The Rise of Opioids: How To Prevent

Ryan Lewis, Assistant Editor

It lurks in our alleyways, crawls through the shadows, and lingers in our parking lots and gas stations. What is this frightening monstrosity? The monster is opioids. Opioid Addiction continues to spread and affect the lives of locals.
In Snohomish County, young adults and students are seeing the effects of opioids. Although the county only accounts for “about eleven percent of Washington’s population,” it is responsible for “fourteen percent of all opioid-related deaths and nearly sixteen percent of all heroin-related deaths in [the] state” according to Sheriff Ty Trenary of the Snohomish County Police Department. This means that students witness the impacts of this epidemic in their community, friends, and even their families.
Mariner High School Resource Officer George Burnette has witnessed the spread of this problem firsthand. In the last five years, he says, “the problem seems to be getting worse, whether [it is] heroin users or other opioids we see on the street[s].”
With such a widespread issue, many wonder what is being done to prevent student usage. What are some of the steps that should be taken to discourage opioid use in students? What is the administration doing?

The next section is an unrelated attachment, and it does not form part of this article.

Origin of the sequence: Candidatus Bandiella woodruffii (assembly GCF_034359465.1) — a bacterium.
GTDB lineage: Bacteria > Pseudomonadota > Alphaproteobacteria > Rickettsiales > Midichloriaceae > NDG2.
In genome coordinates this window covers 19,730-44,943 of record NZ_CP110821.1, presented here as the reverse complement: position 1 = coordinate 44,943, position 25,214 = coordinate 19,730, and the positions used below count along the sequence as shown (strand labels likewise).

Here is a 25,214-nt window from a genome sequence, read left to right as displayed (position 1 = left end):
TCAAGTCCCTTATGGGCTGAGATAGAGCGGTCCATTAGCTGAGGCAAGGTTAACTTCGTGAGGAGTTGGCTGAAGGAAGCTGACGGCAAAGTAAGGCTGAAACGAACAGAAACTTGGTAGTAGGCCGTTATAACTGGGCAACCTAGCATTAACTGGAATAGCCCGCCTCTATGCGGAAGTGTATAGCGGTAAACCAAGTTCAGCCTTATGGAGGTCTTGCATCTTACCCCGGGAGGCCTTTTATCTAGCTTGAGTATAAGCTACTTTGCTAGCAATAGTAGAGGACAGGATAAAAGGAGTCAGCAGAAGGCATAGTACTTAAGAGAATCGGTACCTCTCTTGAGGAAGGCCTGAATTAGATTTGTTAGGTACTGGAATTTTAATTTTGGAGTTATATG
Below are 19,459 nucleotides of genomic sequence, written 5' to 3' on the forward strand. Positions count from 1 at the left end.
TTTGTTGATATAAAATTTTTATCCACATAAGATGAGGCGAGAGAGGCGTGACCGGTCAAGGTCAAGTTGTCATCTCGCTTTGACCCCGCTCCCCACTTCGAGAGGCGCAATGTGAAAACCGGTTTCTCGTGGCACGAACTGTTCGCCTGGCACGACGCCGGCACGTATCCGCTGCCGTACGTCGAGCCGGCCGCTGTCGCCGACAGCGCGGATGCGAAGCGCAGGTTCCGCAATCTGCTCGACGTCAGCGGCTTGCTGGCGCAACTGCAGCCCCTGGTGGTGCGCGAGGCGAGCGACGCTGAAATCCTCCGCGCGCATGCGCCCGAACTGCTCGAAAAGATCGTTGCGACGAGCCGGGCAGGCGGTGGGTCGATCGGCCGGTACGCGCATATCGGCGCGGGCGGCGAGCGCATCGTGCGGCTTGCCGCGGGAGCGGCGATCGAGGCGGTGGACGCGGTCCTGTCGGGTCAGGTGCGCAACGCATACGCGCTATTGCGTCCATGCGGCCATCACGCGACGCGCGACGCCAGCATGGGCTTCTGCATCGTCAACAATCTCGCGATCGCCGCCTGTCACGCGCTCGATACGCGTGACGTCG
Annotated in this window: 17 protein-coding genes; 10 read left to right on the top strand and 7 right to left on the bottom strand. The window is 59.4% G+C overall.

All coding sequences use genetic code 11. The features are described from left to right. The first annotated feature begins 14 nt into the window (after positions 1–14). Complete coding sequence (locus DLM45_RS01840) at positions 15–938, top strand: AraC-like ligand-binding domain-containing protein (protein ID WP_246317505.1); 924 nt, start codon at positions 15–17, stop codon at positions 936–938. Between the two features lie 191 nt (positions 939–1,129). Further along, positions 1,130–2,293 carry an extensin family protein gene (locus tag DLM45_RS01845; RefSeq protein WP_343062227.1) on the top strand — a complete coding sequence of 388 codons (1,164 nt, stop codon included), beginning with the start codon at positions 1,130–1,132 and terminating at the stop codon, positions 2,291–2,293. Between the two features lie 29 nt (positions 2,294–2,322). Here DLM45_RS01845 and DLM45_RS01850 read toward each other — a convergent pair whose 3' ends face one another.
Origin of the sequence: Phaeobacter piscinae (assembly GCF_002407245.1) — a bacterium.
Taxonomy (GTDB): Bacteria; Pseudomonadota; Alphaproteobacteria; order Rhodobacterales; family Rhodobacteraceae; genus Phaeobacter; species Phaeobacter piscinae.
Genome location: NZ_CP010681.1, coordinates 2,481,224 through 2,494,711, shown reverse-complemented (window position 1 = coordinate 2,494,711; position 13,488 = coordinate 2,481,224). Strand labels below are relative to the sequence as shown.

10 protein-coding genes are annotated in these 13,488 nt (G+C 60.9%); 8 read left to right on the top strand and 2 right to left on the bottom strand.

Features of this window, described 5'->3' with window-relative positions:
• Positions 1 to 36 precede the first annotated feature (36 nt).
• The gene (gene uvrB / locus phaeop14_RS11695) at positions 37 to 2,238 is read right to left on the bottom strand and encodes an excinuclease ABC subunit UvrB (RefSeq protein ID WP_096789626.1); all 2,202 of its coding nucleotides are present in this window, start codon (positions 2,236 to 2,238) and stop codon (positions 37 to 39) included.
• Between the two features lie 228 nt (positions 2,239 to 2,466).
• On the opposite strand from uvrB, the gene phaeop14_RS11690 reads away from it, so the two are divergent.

Firstly, the staff is encouraged to keep an eye out for any signs that a student may be using substances. If a student comes to school under the influence or admits to having used it in the past, the situation is taken seriously.
Burnette said that the protocol is to prevent further usage of opioid-related substances for said student. They would do so by asking the student about their situation and going from there.
Burnette said, “If they are telling me that they just used, [he] would probably start [with having them go to] the [school] nurse and check to see if they are okay.”
Then, if it were determined that they needed more intensive help, they would be sent immediately for medical attention. In both cases, the student would be required to seek rehabilitation.
Prevention methods aren’t limited to cases of known usage, however. Classes like health and psychology inform students of the risks to drug usage. This will hopefully give students the information they need to make good decisions for their lives. Hopefully, students can use this as a tool to positively impact the more significant drug problem in the community and the lives of family and friends.
If you or anyone you know is suffering from substance abuse, you can call the Alcohol/Drug Helpline for support at 1-800-562-1240.